Rwanda Journey: Rick Warren & PierreRich Stigall
I can t believe it has been two weeks since Beth and I returned from our trip to Rwanda. In Africa, time seemed to move at a snail s pace. However, since returning to the states, times has flown by. One more reason to go back to Africa.
Our time in Rwanda was spent in meetings with government officials, Church leaders, and civic leaders. A lot of activity stemmed from Rick and Kay Warren s P.E.A.C.E. plan. It was cool to see the Rwanda leaders working together and stepping up to the challenge of caring for the poor and sick and educating the next generation.
Under the guidelines of the P.E.A.C.E., we visited several hospitals, orphanages and Churches. We also visited two genocide memorials honoring those who perished in the 1994 genocide. Unimaginable that nearly one million people were killed in Rwanda in only 100 days. Even harder hard to conceive is that this took place only 13 years ago. In 1994, I was going about my business totally unaffected by the mass slaying in Rwanda. Not only unaffected, but totally unaware that such an atrocity was even occurring. Thirteen years later, I have been blessed to be able to spend a week with the Rwanda people of today. A different people altogether. I personally witnessed their forgiveness, their reconciliation, their love for one another. It was humbling to hear their terrible stories of murder and death and then hear them speak of forgiveness. I need to learn to forgive the way the Rwanda people have learned to forgive.
CHILD HEADED HOUSEHOLD. Doesn t this sound like a IRS tax form or a description of some American families where the children actually rule the roost. In Rwanda, and many more HIV affected countries it is a term describing a home where both parents have died and left the oldest child to fend for his or her siblings. There are literally hundreds of thousands of Child Headed Households. Maybe even more. Anyway, of all the memories I have of my recent travels to Rwanda this penetrated me the most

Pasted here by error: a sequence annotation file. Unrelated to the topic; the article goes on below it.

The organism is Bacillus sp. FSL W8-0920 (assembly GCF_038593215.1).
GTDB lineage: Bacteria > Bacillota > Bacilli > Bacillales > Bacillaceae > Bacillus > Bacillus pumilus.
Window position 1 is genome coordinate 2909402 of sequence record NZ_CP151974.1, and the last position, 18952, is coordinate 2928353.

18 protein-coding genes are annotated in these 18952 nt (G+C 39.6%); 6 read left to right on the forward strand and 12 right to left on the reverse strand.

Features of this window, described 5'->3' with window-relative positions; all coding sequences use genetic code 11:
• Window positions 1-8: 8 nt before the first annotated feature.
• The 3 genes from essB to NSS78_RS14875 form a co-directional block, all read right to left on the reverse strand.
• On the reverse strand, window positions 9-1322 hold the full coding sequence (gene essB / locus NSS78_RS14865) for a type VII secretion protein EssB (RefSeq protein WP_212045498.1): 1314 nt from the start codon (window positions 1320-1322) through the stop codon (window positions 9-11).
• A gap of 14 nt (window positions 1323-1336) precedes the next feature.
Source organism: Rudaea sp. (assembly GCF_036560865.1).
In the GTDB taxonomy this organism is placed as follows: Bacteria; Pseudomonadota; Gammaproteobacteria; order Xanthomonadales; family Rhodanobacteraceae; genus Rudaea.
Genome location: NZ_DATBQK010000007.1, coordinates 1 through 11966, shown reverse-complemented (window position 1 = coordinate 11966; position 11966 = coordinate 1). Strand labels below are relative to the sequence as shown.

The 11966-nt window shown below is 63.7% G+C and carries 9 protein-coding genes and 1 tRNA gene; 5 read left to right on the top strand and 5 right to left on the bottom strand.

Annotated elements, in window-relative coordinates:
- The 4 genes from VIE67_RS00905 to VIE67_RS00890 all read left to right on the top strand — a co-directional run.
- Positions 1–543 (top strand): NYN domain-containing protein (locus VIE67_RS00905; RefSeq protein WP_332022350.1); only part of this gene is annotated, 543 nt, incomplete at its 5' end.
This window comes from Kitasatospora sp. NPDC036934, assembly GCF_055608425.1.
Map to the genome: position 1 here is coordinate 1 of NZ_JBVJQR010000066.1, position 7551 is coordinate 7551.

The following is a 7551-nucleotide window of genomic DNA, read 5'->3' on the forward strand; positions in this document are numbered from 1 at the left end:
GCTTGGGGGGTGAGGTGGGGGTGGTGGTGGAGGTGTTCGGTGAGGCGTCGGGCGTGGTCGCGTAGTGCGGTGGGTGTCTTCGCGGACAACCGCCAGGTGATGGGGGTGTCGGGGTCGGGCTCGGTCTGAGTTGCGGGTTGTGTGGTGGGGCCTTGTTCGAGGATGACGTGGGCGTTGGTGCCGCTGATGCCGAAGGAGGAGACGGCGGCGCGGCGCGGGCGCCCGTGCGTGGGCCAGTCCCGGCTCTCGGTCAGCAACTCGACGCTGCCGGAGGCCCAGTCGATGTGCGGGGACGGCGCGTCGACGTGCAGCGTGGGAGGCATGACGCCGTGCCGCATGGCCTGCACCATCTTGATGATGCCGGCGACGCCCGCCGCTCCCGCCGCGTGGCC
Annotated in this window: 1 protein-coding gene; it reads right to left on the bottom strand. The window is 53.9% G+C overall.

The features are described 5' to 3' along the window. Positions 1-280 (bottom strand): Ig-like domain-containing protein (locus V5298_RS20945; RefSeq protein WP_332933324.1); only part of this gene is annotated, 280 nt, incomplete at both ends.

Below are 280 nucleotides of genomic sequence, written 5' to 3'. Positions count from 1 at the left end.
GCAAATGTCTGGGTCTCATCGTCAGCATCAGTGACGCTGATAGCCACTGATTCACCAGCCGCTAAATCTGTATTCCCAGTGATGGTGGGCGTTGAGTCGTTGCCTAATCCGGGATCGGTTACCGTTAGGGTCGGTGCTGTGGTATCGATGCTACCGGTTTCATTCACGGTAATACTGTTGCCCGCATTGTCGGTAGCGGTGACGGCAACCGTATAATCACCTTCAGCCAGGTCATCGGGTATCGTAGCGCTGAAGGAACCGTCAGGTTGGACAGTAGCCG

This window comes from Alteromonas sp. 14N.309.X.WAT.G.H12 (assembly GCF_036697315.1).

Pierre is only 15. Both of his parents have died from AIDS. He has four siblings ages 6-12. They are all beautiful. They are all sweet. They are all very kind children. I know because they shared their home with Beth, Robin (a fellow traveler) and me. A home without furniture, electricity, water, flooring. I saw the two muddy mattresses the five of them shared at bedtime. I saw the single washbasin they used to clean their clothes. I saw the two pans they used to cook their meals over an open outdoor fire. I saw the little makeshift clothesline they strung between two nails to hang the 10-15 pieces of clothing the entire family of five owned. Pierre and his siblings had very little. But what they did have they willingly shared with us. Fifteen years old and Pierre carries more responsibility than I ever have in my entire lifetime. I fell in love with Pierre and his family. You would have too.
Robin gave Pierre a Rwanda Bible. He had never had one before. He would not put it down. He held it in his dirty hands with a grip that only God would understand. I gave Pierre some money for food for his family. I knew without a shadow of a doubt that Pierre s little brothers and sisters would see every parcel of food that the money would buy. Pierre wouldn t spend it on himself. He is just that kind of kid. Like I said, I fell in love with Pierre. You would have too.